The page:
Taken together, we can conclude that RSK2 plays a nonredundant role in OTM. Loss of Rsk2 function accelerates tooth movement without causing more root resorptions, although Rsk2−/y mice exhibit reduced levels of acellular cementum. We, therefore, believe that the relationship between root cementum and orthodontic root resorption is less clear than previously expected. Future studies should use transgenic mice to decipher the genetic interplay between cementogenesis and orthodontic root resorptions.

Materials and methods


Rsk2-deficient mice (Rsk2/y)3,4 and control wild-type littermates (WT) were maintained at the animal facility of the University Medical Center Hamburg–Eppendorf on a C57BL/6J background. The generation of Rsk2−/y mice by homologous recombination has been described previously.4 Briefly, the targeting vector was located in exon 2 of the Rsk2 gene (Rps6ka3) and contained a neomycin resistance gene, followed by three stop codons and flanked by two loxP sites. The construct was electroporated in ES cells and, after NeoR selection, injected into C57BL/6J blastocysts. The NeoR cassette was finally removed by crossing with a C57BL/6J/CMV-Cre transgenic line. Rsk2−/y mice are viable and show reduced body weight (Supplementary Fig. 3). The bone phenotype of Rsk2−/y mice was the subject of several studies and is characterized by osteopenia due to osteoblast dysfunction.3,4,45 Rsk2−/y mice additionally exhibit craniofacial dysmorphia and alveolar bone loss due to cementum defects.18,43 Due to the x-chromosomal inheritance of the Rsk2 gene only male animals were used in this study. All experiments were carried out on 4–5 mice per genotype at 10 weeks of age at the time of the orthodontic procedure. The weight of each animal was measured over the entire period of the experiments. In both groups there was a slight, but not significant, reduction of body weight in the first three days after anesthesia (Supplementary Fig. 3). The animals were subjected to a normal 12 h light/dark rhythm at a constant temperature of 24 °C. Furthermore, they were kept on a soft food diet consisting of mashed dry food pellets to prevent mechanical damage to the orthodontic appliance. All animal procedures were performed under consent with the commission for animal welfare (Behörde für Gesundheit und Verbraucherschutz der Hansestadt Hamburg, Nr. 072/18).

Orthodontic appliance

The experiment was carried out as a split-mouth model in which the untreated side of the jaw served as an internal control.46 The mice were anesthetized with a solution of ketamine (40 mg· kg−1 bw Ketamin-S), xylazine 2% (16 mg· kg−1 bw), and heparin (40 000 IE per kg bw in 0.9% NaCl) (10 mL· kg−1). OTM was not performed in Rsk2-deficient mice that showed an additional tooth mesial to the M1.17,43 The anesthetized mice were carefully fixed on a treatment lathe (Unimat 3, Emco, Wiener Neudorf, Austria). The maxillary incisors were then attached to the operating table with a loop of suture material (Vicryl, Ethion Inc., New Jersey, USA) (Fig. 1a), and the incisors of the mandible were fixed with an orthodontic rubber chain (Elasto-force, Dentaurum, Ispringen, Germany). All procedures were performed using magnifying glasses (Zeiss G 2.5 TTL, Carl Zeiss Germany, Oberkochen, Germany) and a headlamp (Sigma Smart study, Sigma Dental Systems, Handewitt, Germany). The surface of the left first maxillary molar and incisors were etched with 37% phosphoric acid gel (HS-etch gel 37%, Henry Schein Dental, Langen, Germany). The bonding (Scotchbond, 3 m Espe, Neuss, Germany) was applied after removal of the etching gel and sufficient drying of the surface. The distal end of the Nitinol open coil spring (Sentalloy Open Coil Spring, Dentsply Sirona, Pennsylvania, USA) was bonded to the surface of the left first maxillary molar with a light-cured resin (Estelite Flow Quick, Tokuyama Dental Corp., Tokyo, Japan). The treatment table was moved backward, parallel to the direction of the force, to achieve the desired activation of 35 centinewton that was controlled with a tension gauge (tension gauge, Dentaurum, Ispringen, Germany). With achieving the desired force the anterior part of the coil spring was then bonded to both incisors (Fig. 1a, b). The animals were monitored on a warming mat after the orthodontic procedure until they woke up from anesthesia. After 12 days of OTM, the animals were euthanized by CO2 inhalation. The heads were fixed for 24 h in formalin (Formafix 3,5%, Grimm med Logistik GmbH, Torgelow, Germany) and then transferred to 80% ethanol.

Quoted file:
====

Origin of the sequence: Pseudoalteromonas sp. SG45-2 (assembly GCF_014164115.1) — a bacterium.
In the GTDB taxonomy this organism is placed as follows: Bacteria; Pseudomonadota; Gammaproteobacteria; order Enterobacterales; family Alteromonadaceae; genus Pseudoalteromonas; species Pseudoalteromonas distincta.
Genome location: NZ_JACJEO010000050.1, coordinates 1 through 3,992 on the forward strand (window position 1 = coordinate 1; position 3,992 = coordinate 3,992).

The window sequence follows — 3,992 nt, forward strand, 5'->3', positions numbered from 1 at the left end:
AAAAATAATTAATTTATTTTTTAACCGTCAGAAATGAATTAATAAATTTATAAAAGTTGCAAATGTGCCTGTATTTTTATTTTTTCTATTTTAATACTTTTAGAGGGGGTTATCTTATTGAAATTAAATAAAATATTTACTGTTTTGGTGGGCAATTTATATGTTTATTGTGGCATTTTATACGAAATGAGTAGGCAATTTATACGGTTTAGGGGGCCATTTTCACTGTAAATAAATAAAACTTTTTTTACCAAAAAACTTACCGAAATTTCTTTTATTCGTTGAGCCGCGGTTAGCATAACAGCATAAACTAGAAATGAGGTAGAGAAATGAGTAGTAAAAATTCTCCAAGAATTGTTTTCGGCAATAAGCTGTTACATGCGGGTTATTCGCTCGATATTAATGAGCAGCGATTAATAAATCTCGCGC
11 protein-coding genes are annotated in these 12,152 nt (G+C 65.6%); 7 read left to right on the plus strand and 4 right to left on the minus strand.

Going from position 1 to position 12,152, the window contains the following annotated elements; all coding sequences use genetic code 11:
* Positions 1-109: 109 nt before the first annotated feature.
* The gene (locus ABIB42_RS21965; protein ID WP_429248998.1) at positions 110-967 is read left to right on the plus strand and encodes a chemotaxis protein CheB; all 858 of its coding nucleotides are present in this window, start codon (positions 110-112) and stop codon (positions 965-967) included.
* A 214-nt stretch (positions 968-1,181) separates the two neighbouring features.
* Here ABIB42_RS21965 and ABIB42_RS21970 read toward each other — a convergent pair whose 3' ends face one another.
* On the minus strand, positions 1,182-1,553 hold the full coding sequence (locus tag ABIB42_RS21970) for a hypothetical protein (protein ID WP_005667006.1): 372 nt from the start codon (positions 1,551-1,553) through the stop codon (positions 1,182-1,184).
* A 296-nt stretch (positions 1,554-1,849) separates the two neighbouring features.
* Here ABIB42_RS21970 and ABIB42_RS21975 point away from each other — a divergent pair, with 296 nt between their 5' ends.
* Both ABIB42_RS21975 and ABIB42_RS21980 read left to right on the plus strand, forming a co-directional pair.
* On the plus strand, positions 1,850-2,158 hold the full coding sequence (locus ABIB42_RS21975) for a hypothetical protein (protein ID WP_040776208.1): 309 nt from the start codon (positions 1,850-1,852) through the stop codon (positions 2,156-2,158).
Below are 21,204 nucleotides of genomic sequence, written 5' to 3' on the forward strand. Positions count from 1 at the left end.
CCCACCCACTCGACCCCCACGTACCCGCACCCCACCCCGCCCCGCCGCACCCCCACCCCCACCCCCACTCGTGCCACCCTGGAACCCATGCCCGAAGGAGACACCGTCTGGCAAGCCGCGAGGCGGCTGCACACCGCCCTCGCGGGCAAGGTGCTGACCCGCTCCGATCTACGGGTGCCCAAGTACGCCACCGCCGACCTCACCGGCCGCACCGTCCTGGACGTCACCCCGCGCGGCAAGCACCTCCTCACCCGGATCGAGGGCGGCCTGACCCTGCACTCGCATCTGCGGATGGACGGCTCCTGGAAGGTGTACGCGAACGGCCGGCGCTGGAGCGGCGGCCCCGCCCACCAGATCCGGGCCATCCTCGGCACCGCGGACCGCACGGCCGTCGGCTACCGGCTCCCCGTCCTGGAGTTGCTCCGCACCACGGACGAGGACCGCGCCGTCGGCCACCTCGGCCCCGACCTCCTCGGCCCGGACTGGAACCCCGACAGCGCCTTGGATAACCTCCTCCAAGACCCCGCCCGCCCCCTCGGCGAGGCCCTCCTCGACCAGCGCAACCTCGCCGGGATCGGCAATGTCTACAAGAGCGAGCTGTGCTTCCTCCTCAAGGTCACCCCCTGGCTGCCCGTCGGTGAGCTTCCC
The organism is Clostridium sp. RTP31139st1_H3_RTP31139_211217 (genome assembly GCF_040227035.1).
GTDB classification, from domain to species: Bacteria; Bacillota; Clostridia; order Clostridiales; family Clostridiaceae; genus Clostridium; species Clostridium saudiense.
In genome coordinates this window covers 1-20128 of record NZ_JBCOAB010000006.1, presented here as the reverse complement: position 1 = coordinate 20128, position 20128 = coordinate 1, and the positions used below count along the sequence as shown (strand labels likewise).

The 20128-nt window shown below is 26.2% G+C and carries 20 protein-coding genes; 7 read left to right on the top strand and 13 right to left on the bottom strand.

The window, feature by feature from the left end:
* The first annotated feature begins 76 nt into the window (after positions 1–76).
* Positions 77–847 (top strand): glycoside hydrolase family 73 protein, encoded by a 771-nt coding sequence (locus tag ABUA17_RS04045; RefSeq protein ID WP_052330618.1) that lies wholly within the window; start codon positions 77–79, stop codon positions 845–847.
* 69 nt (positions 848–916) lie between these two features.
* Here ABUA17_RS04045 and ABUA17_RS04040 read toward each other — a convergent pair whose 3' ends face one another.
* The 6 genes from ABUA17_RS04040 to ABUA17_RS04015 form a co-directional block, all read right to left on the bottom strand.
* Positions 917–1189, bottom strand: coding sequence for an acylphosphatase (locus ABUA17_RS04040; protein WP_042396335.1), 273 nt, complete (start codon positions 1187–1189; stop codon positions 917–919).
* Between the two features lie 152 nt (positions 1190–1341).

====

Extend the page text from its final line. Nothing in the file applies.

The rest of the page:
Contact radiography and micro-computed tomography imaging